LW: Do you find that watching/reading things simply is harder now that you review TV and books for a living?

MD: It depends—it’s harder to sink into books the way that I used to because I’m much more aware of the general trends. Even as late as my late twenties—thirty, really, when I started writing professionally—I read what the New York Times would tell you to read, the NYT Notable Books, I would buy those and read them in the evenings after I was done lawyering. I would really fall into those books and not read them as iterations of this or that literary trend, but now I do. Television is a lot harder to keep an intellectual frame of mind about, in part because it’s not intellectually produced. It’s working at much more of a gut level. But I think if you really like criticism, as I do, if you’re of a critical caste of mind, there’s a certain degree to which you are always watching with an eye to the things you like and things you didn’t like about it, and looking at the way it was achieving what it was trying to do. I really don’t think of the two things as separate endeavors, as criticizing or enjoying.

LW: This award is for your reviews, but you are also a journalist, which became strongly apparent with the BuzzFeed piece last fall on Munchausen Syndrome. Could you speak a little bit as to your different processes for reviews vs. longform journalistic pieces--the difference between being a reviewer and a journalist?

MD: I’m not sure that the approach is so different. The [Buzzfeed] piece was a very particular piece. There was a lot of thought and intellection and critical consciousness that went into framing that—the issues, the recording, the questions. Because of that, what I try to do in both criticism and journalism is just pay attention. You’re paying attention to the work of art that you’re criticizing—what they want to achieve. It feels like one is meeting a novelist on a relatively equal plane in terms of power and circumstance—I know novelists don’t feel that way about critics, but that’s mostly novelists’ neuroses talking, and I understand it and disagree with it. You are both people working in an agreed register, but in journalism, you’re paying attention to what’s going on in the room. For me, I say this a lot, Janet Malcolm is kind of my north star as a writer, if I had to pick one person whose approach I try to take. I think she brings that attention to reporting as much as she brings it to the criticism that she writes. With these crime pieces I’ve started doing, I’m entering somebody else’s world in order to write about it. It doesn’t really feel like the process is that much different, except I have to interact with people, and that is a lot more fraught. But I wouldn’t be the kind of reporter that I am without the critical consciousness that I have because one of the things that I went back and forth about, something I still go back and forth about in that story, is the extent to which one might be exploiting someone else’s trauma for personal gain, which Malcolm tells us in The Journalist and the Murderer, is sort of unavoidable. And yet, there’s a complicated relationship that gets set up where often the person that you’re interviewing does want you to tell their story. It takes a lot of thinking in order to navigate. I don’t want to come across as someone who’s figured out all the ethics of that, but most of the ethics do amount to what I’ve said: paying attention. Paying attention to what’s going on between you and the person, not resorting to abstract justifications about what you’re doing.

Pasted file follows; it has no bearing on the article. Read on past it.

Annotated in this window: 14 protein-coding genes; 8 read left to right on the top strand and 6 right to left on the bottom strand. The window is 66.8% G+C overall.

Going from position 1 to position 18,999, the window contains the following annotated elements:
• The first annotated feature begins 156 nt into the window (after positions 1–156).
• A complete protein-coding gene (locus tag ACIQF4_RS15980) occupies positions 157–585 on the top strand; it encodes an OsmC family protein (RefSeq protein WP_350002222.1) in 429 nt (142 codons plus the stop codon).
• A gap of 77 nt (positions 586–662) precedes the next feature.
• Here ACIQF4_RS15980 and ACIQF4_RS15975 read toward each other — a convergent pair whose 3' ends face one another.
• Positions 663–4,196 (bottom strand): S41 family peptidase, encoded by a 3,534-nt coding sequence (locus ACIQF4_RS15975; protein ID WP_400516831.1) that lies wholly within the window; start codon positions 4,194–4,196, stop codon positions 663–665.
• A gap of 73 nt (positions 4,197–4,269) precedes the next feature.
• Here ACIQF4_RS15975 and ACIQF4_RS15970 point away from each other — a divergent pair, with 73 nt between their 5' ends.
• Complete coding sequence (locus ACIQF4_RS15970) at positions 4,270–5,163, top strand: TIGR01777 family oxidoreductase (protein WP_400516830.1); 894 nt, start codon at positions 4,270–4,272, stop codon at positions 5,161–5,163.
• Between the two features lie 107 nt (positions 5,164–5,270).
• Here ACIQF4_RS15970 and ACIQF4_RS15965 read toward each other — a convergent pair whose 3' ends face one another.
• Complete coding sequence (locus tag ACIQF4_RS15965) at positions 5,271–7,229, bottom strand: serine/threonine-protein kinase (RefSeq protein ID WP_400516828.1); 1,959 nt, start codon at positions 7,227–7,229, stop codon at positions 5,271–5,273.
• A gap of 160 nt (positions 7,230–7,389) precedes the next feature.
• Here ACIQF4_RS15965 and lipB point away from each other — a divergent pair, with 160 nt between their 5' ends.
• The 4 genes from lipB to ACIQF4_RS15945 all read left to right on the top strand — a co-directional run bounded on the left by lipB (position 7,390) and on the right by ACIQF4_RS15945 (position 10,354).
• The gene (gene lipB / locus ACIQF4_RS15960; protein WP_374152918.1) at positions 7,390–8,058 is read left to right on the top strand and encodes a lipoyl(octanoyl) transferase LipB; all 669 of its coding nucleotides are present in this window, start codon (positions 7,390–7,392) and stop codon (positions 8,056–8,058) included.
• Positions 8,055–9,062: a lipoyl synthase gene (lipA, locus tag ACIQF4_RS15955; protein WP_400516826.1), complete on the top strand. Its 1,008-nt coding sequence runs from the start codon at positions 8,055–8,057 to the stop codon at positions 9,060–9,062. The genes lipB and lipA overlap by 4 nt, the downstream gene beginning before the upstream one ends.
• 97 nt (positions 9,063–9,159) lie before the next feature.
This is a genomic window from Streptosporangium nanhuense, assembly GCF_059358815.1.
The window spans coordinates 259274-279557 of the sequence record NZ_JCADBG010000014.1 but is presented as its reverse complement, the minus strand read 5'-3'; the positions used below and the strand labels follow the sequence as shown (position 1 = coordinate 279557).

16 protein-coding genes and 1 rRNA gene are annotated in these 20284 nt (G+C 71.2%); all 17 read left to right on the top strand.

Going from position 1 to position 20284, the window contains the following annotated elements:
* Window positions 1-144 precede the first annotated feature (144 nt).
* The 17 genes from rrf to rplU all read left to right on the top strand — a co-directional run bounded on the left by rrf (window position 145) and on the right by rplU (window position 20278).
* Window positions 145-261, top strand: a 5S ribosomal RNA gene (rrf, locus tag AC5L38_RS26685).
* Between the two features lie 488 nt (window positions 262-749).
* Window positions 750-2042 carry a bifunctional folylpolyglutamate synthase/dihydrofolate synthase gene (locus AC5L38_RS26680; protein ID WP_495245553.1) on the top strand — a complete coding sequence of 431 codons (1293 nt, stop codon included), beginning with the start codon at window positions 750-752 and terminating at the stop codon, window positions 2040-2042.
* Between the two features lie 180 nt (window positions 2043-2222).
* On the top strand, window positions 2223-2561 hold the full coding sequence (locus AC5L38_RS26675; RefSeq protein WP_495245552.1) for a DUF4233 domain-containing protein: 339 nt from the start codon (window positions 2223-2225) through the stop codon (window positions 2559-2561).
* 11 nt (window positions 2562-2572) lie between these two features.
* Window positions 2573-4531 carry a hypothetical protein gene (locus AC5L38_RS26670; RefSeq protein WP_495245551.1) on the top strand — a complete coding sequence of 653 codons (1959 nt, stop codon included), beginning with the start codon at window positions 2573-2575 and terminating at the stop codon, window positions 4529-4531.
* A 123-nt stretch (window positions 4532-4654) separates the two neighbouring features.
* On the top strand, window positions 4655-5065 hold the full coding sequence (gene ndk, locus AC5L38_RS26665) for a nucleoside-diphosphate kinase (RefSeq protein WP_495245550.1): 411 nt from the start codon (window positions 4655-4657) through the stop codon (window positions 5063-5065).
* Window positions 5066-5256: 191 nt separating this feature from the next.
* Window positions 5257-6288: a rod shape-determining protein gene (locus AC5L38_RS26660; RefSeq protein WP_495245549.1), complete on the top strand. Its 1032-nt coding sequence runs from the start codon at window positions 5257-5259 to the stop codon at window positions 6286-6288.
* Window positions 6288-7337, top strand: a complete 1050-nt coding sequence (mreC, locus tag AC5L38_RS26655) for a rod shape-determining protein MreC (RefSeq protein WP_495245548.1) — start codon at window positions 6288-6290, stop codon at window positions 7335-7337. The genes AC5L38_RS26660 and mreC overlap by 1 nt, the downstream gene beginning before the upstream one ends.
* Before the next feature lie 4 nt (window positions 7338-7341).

LW: As a critic and a journalist, who are some writers you admire—you mentioned Janet Malcolm in particular?